I’m about to reveal the difference
between lightning and a lightning bug,
between logical and ethical appeals.
Despite the bombing in Boston,
this is not quaint. This is not
an academic exercise. This is King
writing his Letter from Birmingham Jail
and my lesson against forgetting.
Each day it breaks through
the cocoons before me as you
who are writing down your lives
on the bomb of an alien god.
To climb out of the craters
and the hate they contain
with the same hands that move
a pen. In your taps on the screen
I hear the rush of wings opening.
As if heart and lungs flatten back to ribs
a clearing inside the body. As if there is
no use in a center, you can live
hollowed out, away from one taking the place
of a mountain, you whose bluff body
has the power to part water,
to spin parallel wakes, to stand in the way
of wind’s blunt edge, diagonal to the flow.
As if standing at the crossroad
buttoning your coat, wind-whipped,
the coat scissoring into tatters and you
spiraling into cloudscript,
a double helix across the sky, the future plunging
to the past, where friction and pressure
shed a signature
here, now, on the body vibrating.
Postcard from Vortex Street
We dared to scrawl our names in chalk.
The beams still bear the marks
across a current of walkways,
map of sticks and apps we made
waiting for ourselves to show up.
Children gathering our bones asked,
Were they dancing bones or sad?
The world never was in place.
How do you want this day to live?
My friend saved a packet of seeds.
The moon illumines a bowl of oranges,
a burrowing owl in desert aquifer,
salutation to rotating oceans.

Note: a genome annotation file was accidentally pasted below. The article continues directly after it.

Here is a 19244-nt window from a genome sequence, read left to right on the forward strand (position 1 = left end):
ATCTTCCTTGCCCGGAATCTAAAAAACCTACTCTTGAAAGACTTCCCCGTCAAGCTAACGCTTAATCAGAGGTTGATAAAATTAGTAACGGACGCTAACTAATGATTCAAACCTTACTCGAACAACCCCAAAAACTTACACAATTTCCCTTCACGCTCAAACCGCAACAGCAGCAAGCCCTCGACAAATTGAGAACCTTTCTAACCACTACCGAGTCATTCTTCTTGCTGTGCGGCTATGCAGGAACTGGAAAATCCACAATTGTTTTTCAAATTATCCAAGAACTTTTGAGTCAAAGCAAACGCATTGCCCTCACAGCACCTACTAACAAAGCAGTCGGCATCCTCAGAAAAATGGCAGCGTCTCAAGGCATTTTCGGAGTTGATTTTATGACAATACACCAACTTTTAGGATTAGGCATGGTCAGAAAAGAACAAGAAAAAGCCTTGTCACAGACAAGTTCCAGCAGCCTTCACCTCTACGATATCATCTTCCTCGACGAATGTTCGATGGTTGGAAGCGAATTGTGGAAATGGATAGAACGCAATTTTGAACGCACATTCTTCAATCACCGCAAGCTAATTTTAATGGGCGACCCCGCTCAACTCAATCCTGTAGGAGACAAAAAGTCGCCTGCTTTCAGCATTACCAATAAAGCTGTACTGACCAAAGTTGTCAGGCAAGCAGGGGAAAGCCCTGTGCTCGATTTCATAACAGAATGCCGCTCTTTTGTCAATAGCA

We were waving not drowning
in the heart’s magnetic field.
Imagination is a force: occupy.
Liberty’s Vigil: The Occupy Anthology, FootHills Publishing
Let’s draw the place where you live.
Let’s draw the one at home waiting for you,
the food you will eat. Under your desk,
under the wooden library table,
inside the instrument closet,
take this piece of paper, this crayon.
Nurturing healing love, Jesse has written
on the board. Promise me.
Now run outside and keep your eyes shut.
From here on nothing will be like:
I was just thinking, they were just singing,
leaning on each other.
In the time it takes to breathe ten breaths,
to what extent do we actually see or hear?
What is the escape plan for children
between the ages of reason and magic?
Keep looking at me. Because life is a vapor
and days are alphabets. Because the truth
one is not permitted to say.
Omit me, go back in.
Fold your hands on the table.
Let’s make maracas from bottles,
tissue, and gourds. Now run outside
and keep your eyes shut. The motion of hope
is not circling alone on a field, gasping for air.
Keep looking at me. Let’s try harp of gold.
Here is a shoebox. What else do we need?
Where the tide carves a ledge, wave-thrust dissolves it,
erasing homes already abandoned.
Sea’s steel horizon holds as sand pitches and reels.
Sunset is a broken conch.
Feet slope and shift into remnants of faults and ages,
seismic upshots dotted with blue umbrellas.
My arch’s channeled whelk around quartz and limestone
embeds with history forgotten.
Shell-houses brittle and beautiful go home with me,
as if I could make myself small enough
to live in them. They will pile up in my face-jar transparent
with cold salt.
The smallest wave inside a person can light or extinguish
an ember. Nothing but that.